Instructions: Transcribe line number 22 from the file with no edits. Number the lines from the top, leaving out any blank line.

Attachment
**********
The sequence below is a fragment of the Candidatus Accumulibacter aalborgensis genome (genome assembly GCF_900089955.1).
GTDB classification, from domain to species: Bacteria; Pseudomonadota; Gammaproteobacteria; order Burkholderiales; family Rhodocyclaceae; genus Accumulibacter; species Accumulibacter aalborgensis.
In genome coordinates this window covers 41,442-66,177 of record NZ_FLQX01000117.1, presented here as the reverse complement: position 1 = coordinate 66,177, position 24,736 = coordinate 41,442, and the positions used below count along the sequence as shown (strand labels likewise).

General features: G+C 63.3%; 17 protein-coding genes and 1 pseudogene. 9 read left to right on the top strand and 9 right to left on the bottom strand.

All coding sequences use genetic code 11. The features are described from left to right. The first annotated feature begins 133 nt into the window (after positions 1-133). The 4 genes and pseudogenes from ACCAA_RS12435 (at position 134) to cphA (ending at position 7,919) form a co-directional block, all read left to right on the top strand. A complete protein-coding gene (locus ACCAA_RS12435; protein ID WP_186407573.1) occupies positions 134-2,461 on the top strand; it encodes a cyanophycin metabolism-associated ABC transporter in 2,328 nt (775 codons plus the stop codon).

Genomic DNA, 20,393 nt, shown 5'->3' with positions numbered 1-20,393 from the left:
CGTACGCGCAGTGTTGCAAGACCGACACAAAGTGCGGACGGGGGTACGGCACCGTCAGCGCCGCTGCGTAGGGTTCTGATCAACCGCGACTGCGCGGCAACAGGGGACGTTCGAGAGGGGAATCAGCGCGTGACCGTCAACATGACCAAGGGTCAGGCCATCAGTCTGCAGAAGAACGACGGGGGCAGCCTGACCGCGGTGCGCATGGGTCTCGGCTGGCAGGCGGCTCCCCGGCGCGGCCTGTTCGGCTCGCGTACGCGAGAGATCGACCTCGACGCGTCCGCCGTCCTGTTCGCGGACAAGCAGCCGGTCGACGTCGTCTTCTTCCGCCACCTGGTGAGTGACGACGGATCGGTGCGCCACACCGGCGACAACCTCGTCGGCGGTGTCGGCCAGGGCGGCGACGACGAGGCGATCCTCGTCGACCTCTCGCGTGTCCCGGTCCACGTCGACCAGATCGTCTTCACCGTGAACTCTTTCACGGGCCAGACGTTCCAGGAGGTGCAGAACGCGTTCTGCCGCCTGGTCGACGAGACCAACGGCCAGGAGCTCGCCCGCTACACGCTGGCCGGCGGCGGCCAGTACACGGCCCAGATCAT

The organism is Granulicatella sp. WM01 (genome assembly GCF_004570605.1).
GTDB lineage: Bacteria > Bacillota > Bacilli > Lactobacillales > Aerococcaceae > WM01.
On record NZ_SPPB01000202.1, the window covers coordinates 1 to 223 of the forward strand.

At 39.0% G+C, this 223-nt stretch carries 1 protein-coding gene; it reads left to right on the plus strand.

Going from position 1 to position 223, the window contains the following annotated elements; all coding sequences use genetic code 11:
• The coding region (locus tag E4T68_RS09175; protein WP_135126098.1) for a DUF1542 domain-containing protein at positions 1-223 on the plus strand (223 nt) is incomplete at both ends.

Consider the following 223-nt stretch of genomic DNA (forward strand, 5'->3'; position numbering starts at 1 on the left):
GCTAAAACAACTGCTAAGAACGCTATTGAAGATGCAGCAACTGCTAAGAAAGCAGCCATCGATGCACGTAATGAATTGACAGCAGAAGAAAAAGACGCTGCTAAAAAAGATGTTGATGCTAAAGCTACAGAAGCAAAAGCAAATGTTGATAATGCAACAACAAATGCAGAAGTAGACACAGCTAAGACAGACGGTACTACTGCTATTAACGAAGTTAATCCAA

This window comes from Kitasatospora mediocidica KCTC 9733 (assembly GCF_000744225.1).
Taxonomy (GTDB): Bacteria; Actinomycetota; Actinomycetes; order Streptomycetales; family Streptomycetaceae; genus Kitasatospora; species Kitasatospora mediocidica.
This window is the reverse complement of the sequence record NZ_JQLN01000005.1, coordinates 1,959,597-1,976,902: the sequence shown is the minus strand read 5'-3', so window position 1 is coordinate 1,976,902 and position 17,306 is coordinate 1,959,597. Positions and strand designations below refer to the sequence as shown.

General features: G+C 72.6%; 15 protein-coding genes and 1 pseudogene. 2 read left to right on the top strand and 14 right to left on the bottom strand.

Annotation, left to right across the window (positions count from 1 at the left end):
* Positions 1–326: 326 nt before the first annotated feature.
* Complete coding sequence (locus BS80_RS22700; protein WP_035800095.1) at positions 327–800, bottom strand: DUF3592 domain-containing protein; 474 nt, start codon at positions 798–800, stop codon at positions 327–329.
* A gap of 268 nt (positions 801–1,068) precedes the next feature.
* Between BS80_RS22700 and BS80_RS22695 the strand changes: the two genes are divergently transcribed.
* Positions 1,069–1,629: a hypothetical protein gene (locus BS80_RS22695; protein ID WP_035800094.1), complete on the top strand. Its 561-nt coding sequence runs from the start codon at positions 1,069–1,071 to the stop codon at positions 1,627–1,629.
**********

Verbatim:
* Complete coding sequence (locus BS80_RS22700; protein WP_035800095.1) at positions 327–800, bottom strand: DUF3592 domain-containing protein; 474 nt, start codon at positions 798–800, stop codon at positions 327–329.